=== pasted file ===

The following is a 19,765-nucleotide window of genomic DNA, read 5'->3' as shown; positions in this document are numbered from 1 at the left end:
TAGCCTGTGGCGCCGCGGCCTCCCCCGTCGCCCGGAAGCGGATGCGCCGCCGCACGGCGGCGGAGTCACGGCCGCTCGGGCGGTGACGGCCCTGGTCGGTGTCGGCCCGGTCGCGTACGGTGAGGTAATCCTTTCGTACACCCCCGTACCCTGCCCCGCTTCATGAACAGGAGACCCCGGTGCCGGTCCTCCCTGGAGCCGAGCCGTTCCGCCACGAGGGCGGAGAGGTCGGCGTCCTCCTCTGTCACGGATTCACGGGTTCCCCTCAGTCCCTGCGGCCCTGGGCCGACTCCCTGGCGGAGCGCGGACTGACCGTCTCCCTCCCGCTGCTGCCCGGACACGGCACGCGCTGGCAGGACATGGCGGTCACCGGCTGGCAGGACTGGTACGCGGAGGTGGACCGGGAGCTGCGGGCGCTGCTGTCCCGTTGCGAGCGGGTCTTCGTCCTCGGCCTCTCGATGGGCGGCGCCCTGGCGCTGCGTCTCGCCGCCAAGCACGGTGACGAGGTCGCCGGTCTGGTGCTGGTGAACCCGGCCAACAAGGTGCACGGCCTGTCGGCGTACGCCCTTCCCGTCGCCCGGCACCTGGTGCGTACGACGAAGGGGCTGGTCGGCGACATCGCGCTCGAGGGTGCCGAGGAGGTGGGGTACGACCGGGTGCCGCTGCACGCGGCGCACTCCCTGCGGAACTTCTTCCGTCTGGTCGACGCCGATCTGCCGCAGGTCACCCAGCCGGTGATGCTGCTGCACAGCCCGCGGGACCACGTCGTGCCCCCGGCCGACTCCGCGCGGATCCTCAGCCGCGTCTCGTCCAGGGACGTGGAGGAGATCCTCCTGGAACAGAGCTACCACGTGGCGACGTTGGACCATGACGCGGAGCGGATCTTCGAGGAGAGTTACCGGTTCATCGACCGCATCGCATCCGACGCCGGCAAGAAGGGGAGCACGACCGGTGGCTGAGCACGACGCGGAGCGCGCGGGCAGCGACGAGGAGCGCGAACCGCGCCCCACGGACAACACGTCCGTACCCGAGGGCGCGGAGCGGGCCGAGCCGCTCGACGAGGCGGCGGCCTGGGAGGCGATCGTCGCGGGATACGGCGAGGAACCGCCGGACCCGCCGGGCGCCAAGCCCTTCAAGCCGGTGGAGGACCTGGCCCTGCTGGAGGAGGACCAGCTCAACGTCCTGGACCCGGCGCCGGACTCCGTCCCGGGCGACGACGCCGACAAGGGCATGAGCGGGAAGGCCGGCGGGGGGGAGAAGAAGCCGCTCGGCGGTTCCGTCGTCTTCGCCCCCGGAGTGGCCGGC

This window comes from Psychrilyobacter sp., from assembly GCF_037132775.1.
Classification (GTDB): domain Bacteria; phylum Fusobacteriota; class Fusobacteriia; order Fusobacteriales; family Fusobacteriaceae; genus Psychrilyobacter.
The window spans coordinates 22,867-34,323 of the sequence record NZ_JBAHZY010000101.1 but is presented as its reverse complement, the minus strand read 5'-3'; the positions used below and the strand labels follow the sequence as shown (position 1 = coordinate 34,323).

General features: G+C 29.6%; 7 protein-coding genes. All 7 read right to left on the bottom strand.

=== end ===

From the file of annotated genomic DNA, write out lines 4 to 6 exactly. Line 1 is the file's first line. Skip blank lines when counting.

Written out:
Classification (GTDB): domain Bacteria; phylum Fusobacteriota; class Fusobacteriia; order Fusobacteriales; family Fusobacteriaceae; genus Psychrilyobacter.
The window spans coordinates 22,867-34,323 of the sequence record NZ_JBAHZY010000101.1 but is presented as its reverse complement, the minus strand read 5'-3'; the positions used below and the strand labels follow the sequence as shown (position 1 = coordinate 34,323).

General features: G+C 29.6%; 7 protein-coding genes. All 7 read right to left on the bottom strand.